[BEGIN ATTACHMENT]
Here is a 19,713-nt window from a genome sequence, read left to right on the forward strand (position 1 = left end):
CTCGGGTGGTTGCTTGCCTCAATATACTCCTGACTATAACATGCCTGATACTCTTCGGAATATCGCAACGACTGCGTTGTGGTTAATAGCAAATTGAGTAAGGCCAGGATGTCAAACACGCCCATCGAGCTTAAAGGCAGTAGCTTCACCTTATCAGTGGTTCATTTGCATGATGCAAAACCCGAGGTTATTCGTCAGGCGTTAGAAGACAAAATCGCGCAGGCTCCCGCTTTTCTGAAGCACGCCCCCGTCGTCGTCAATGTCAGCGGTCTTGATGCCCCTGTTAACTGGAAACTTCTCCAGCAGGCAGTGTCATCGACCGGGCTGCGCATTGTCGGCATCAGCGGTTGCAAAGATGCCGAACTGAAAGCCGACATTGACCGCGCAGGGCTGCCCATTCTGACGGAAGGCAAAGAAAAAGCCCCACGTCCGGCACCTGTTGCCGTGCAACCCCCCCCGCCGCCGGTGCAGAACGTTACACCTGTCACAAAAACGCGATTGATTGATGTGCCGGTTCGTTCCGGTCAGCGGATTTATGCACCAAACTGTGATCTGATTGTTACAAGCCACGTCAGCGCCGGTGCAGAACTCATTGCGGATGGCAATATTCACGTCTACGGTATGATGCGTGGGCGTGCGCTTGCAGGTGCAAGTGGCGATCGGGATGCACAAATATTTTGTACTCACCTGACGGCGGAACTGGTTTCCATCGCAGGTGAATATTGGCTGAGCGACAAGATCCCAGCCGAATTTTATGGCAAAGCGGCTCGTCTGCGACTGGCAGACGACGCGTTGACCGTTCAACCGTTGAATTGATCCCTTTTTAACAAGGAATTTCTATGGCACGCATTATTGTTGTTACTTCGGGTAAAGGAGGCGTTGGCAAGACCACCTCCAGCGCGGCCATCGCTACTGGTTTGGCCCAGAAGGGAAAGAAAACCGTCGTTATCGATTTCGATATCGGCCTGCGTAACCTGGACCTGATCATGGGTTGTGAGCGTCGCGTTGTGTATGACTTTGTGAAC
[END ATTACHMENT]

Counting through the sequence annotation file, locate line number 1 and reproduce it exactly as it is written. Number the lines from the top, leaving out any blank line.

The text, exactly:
Here is a 19,713-nt window from a genome sequence, read left to right on the forward strand (position 1 = left end):